The difference in commitment between the two teams could not have been more apparent than late in the third quarter when a Lloyd Johnston kick from centre half back to a running Collins on the flank was a little too far forward, forcing Collins to run with one eye over his shoulder, tracking the ball as Daniel Howe came steaming forward to intercept. The ball fell right between them, and despite having around 20kgs on Howe, it was Collins who took the short step to avoid contact while Howe hit the ball at pace and took it away, setting up another attacking opportunity for the Roos.

It’d be harsh to come down too hard on Collins there, as running with the flight into a player steaming towards you is never easy, but if Gold Coast needed this win to play finals, it’d be almost expected for him to put his body on the line, especially as one of the biggest blokes on the field.


With the margin getting close to three goals in North’s favour as the final quarter started, not even the most confident Roos supporters would have been comfortable claiming victory, yet their side seemed unshaken at being in the unusual position of pushing for the win.

If an omen was needed, then it was quickly provided as Kayne Turner lined up from just beyond the 50 metre arc, only for Aiden Corr to run by for the quick handball and shot on goal, which duly sailed through the posts for his first major in the blue and white strip.

It took Corr 41 games to register his first goal for the Roos, though in fairness it was only the third in his 139-game career (giving him an average of 0.02 goals per game). The team got around him, as is tradition, but the fact that Corr had the freedom to even attempt the action shows just how up-and-about North were at that moment.

He’s lucky he kicked it though. Forward rarely enjoy a backman sneaking into their territory.

The rest of the match was exemplified by North’s attack on the ball as they moved with confidence unseen since… well about five coaches ago. Gold Coast fought back well to avoid a blowout, but the Roos could not be denied as they passed the 100-point mark for the first time since they played Carlton in round 19, 2021, and their highest score since their 22.12 gave them an 86-point demolition of Port Adelaide in Round 22, 2019.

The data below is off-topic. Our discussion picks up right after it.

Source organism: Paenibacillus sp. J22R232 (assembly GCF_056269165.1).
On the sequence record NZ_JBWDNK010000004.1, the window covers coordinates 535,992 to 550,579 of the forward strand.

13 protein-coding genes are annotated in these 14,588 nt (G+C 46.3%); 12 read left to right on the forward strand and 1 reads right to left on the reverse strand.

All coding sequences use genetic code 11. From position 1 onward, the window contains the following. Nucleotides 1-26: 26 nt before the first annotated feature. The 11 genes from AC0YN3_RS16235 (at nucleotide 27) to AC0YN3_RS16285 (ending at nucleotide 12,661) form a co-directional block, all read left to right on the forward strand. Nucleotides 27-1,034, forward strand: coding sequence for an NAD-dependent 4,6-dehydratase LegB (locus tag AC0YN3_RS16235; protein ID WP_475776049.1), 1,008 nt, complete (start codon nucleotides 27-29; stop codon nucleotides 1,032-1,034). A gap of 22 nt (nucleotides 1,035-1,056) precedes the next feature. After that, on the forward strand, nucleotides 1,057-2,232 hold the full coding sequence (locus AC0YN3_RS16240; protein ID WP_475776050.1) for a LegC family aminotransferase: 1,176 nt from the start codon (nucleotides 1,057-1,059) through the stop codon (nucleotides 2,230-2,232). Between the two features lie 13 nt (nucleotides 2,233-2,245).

Nick Larkey

There is a good reason why Larkey is being talked about as an All-Australian forward, despite finishing behind Curnow and Walker in the Coleman medal, and not just his nine-goal haul in this match.

A criticism has been that he’s the sole focal point of the team, and there is some truth to that, however, his 71 goals came from just 100 shots, a staggering 71% accuracy rating that puts him well above every other key forward in the league. Curnow is the closest key forward to Larkey with an accuracy of 61.4%, while Walker sits on 59%.

Now, does that give him an AA berth in front of Walker or Curnow? It’d be hard to argue that the two-time Coleman medalist should miss out, and Walker’s season has been nothing short of brilliant. Both players only had a single goalless game for 2023. Both kicked five or more five times. One striking difference is that 19 of Walker’s goals came against West Coast, while Larkey had a more even contribution, but Tex managed to kick bags against Port and the Saints when Larkey did the same against Richmond and Essendon. Both kicked five against Collingwood.

It’s hard to split them solely as key forwards, though I think Wlaker’s field-kicking accuracy would put him slightly ahead if the team were to actually play a match.

Can the AA side have three key forwards in it? Well, the bench is there for a reason. It could very well come down to whether the selectors see the team as an award for work, or as a team that should be balanced and effective.